Role Play 2: Let Me Explain Let Me Explain provides a suggested approach for how the provider can explain what is meant by gender identity and sexual orientation and why it is important to provide the opportunity for people to answer these questions. Provider: Let me start by saying that with any questions that I ask, if you are wondering what it means or why I’m asking, please feel free to ask me questions. We ask everyone these exact same questions to help make sure we get to know our clients and so that everybody receives the best service possible based on their particular needs. You can choose not to answer any question. Your answers are confidential at our office and when this information is sent to the state, personally identifiable information, like your name and Social Security Number, are removed. Instead, just overall numbers and demographic data are sent back so that the state can understand if there are communities in particular where some services are needed more than others. Does that sound okay to you? Client: Okay, sure.
Provider: What is your gender? Client: What do you mean, what is my gender? Isn’t it obvious? Provider: You know, I used to be confused by this question to. Let me tell you how I understand it. Your gender is how you feel on the inside. So if you feel like a woman, then your gender is female. Some people experience different genders than they may otherwise show the world. I don’t want to make any assumptions about how you feel so that’s why I’m asking. Client: I see. Well, I guess my gender would be female.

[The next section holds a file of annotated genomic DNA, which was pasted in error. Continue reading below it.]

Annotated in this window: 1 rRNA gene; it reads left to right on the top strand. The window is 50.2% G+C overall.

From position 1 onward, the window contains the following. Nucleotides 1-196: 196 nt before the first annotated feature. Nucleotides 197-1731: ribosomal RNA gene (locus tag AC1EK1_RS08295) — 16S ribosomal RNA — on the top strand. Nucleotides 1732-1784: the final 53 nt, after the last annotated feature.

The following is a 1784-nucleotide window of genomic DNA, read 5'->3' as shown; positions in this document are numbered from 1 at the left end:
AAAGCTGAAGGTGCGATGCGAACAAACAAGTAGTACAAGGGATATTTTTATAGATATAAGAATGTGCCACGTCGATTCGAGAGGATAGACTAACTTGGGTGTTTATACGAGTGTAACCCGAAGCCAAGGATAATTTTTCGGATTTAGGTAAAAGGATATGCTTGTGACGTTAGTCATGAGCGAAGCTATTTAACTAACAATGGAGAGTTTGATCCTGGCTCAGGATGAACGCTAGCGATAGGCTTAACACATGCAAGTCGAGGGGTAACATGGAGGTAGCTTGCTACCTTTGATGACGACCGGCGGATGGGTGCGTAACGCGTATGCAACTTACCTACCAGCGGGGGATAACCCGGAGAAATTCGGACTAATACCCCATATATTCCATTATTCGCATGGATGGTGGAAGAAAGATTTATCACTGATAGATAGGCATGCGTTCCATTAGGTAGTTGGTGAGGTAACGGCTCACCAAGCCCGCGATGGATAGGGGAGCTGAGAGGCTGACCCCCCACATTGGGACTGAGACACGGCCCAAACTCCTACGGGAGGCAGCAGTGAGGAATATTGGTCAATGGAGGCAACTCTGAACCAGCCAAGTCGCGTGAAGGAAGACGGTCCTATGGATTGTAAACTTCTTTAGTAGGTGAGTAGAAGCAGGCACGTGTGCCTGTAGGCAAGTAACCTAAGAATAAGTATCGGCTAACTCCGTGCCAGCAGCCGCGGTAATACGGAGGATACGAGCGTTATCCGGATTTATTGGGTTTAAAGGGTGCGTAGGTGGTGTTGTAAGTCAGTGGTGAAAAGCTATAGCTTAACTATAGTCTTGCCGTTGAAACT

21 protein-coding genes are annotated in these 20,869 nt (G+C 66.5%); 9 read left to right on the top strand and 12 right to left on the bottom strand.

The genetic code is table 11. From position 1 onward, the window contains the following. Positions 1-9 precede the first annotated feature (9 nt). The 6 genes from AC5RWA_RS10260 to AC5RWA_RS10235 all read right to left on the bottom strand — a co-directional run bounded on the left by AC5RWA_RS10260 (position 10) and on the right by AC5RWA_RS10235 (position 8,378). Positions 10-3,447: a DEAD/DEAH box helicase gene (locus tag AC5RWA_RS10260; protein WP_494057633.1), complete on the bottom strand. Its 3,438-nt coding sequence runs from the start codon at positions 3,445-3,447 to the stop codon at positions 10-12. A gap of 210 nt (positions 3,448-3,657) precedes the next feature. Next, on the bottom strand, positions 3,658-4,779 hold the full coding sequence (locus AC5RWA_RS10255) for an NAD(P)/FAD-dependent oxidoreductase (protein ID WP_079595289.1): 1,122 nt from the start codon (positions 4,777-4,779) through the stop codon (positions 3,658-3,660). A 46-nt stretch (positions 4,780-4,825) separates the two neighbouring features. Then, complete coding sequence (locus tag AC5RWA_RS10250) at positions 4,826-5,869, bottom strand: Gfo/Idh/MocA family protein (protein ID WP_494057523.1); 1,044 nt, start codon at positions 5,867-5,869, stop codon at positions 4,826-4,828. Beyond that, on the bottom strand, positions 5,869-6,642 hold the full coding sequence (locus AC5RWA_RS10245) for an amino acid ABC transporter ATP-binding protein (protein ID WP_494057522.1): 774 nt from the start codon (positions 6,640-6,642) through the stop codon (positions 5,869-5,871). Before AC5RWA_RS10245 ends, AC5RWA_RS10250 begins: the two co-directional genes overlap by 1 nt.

Provider: What was your sex at birth? Client: How could it even be different? Provider: Another great question! When people are born, the doctor – or whomever delivers them – say “it’s a boy” or “it’s a girl.” That would be your sex at birth. If you have a birth certificate, it’s whatever sex appears on your birth certificate. You know how we just talked about how gender could be different based on how you feel on the inside – well for some people they start expressing that gender differently outside too. So, for example, some people who are women now were actually told they were male when they were born. Even though their gender is now female, when they were born they were told they were a boy. Again, this information helps us to provide the best possible care and support. Client: Interesting. My sex at birth was female.
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